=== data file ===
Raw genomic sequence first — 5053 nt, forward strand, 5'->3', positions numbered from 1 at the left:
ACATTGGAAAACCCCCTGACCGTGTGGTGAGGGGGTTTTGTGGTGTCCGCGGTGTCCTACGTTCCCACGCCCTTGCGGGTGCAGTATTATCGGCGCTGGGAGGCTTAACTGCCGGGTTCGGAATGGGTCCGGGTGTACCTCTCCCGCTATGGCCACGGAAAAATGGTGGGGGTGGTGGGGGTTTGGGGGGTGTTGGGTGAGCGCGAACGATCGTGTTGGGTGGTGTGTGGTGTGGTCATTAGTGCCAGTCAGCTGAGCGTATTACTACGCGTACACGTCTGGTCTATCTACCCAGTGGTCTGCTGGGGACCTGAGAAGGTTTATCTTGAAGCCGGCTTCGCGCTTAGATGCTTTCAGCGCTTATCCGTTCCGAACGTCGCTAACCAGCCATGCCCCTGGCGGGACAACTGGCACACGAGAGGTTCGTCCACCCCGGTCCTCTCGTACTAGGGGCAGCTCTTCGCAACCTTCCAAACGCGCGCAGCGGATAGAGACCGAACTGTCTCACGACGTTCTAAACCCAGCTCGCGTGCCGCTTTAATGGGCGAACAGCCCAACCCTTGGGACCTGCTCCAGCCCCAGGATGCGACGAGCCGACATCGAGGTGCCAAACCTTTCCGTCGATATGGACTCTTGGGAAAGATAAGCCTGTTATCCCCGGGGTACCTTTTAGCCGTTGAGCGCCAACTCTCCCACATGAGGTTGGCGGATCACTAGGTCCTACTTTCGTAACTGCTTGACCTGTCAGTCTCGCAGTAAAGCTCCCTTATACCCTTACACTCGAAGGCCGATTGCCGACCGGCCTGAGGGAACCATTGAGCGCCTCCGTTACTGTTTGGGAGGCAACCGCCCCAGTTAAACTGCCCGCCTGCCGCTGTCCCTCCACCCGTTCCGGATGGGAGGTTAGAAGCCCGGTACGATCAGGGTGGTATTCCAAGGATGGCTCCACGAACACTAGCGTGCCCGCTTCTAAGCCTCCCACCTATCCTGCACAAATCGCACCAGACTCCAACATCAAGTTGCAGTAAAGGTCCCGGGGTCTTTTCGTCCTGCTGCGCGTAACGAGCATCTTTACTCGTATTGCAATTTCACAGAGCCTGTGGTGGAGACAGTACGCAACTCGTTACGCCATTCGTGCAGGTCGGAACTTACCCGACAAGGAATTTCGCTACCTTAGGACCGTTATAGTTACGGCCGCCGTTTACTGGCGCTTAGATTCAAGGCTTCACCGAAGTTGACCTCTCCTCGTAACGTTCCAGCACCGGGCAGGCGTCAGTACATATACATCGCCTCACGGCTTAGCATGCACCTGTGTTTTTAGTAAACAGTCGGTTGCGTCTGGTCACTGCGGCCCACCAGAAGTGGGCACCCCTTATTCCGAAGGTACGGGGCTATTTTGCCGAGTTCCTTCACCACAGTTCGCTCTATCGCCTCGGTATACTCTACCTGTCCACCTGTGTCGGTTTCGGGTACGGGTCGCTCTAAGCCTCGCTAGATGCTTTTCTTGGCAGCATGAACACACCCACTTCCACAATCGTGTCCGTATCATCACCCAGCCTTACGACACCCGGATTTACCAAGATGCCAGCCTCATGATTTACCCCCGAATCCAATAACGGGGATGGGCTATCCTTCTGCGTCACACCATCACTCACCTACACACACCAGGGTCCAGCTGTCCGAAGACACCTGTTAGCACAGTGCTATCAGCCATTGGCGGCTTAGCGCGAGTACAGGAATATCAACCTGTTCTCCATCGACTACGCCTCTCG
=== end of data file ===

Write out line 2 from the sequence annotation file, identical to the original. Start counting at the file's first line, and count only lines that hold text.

ACATTGGAAAACCCCCTGACCGTGTGGTGAGGGGGTTTTGTGGTGTCCGCGGTGTCCTACGTTCCCACGCCCTTGCGGGTGCAGTATTATCGGCGCTGGGAGGCTTAACTGCCGGGTTCGGAATGGGTCCGGGTGTACCTCTCCCGCTATGGCCACGGAAAAATGGTGGGGGTGGTGGGGGTTTGGGGGGTGTTGGGTGAGCGCGAACGATCGTGTTGGGTGGTGTGTGGTGTGGTCATTAGTGCCAGTCAGCTGAGCGTATTACTACGCGTACACGTCTGGTCTATCTACCCAGTGGTCTGCTGGGGACCTGAGAAGGTTTATCTTGAAGCCGGCTTCGCGCTTAGATGCTTTCAGCGCTTATCCGTTCCGAACGTCGCTAACCAGCCATGCCCCTGGCGGGACAACTGGCACACGAGAGGTTCGTCCACCCCGGTCCTCTCGTACTAGGGGCAGCTCTTCGCAACCTTCCAAACGCGCGCAGCGGATAGAGACCGAACTGTCTCACGACGTTCTAAACCCAGCTCGCGTGCCGCTTTAATGGGCGAACAGCCCAACCCTTGGGACCTGCTCCAGCCCCAGGATGCGACGAGCCGACATCGAGGTGCCAAACCTTTCCGTCGATATGGACTCTTGGGAAAGATAAGCCTGTTATCCCCGGGGTACCTTTTAGCCGTTGAGCGCCAACTCTCCCACATGAGGTTGGCGGATCACTAGGTCCTACTTTCGTAACTGCTTGACCTGTCAGTCTCGCAGTAAAGCTCCCTTATACCCTTACACTCGAAGGCCGATTGCCGACCGGCCTGAGGGAACCATTGAGCGCCTCCGTTACTGTTTGGGAGGCAACCGCCCCAGTTAAACTGCCCGCCTGCCGCTGTCCCTCCACCCGTTCCGGATGGGAGGTTAGAAGCCCGGTACGATCAGGGTGGTATTCCAAGGATGGCTCCACGAACACTAGCGTGCCCGCTTCTAAGCCTCCCACCTATCCTGCACAAATCGCACCAGACTCCAACATCAAGTTGCAGTAAAGGTCCCGGGGTCTTTTCGTCCTGCTGCGCGTAACGAGCATCTTTACTCGTATTGCAATTTCACAGAGCCTGTGGTGGAGACAGTACGCAACTCGTTACGCCATTCGTGCAGGTCGGAACTTACCCGACAAGGAATTTCGCTACCTTAGGACCGTTATAGTTACGGCCGCCGTTTACTGGCGCTTAGATTCAAGGCTTCACCGAAGTTGACCTCTCCTCGTAACGTTCCAGCACCGGGCAGGCGTCAGTACATATACATCGCCTCACGGCTTAGCATGCACCTGTGTTTTTAGTAAACAGTCGGTTGCGTCTGGTCACTGCGGCCCACCAGAAGTGGGCACCCCTTATTCCGAAGGTACGGGGCTATTTTGCCGAGTTCCTTCACCACAGTTCGCTCTATCGCCTCGGTATACTCTACCTGTCCACCTGTGTCGGTTTCGGGTACGGGTCGCTCTAAGCCTCGCTAGATGCTTTTCTTGGCAGCATGAACACACCCACTTCCACAATCGTGTCCGTATCATCACCCAGCCTTACGACACCCGGATTTACCAAGATGCCAGCCTCATGATTTACCCCCGAATCCAATAACGGGGATGGGCTATCCTTCTGCGTCACACCATCACTCACCTACACACACCAGGGTCCAGCTGTCCGAAGACACCTGTTAGCACAGTGCTATCAGCCATTGGCGGCTTAGCGCGAGTACAGGAATATCAACCTGTTCTCCATCGACTACGCCTCTCG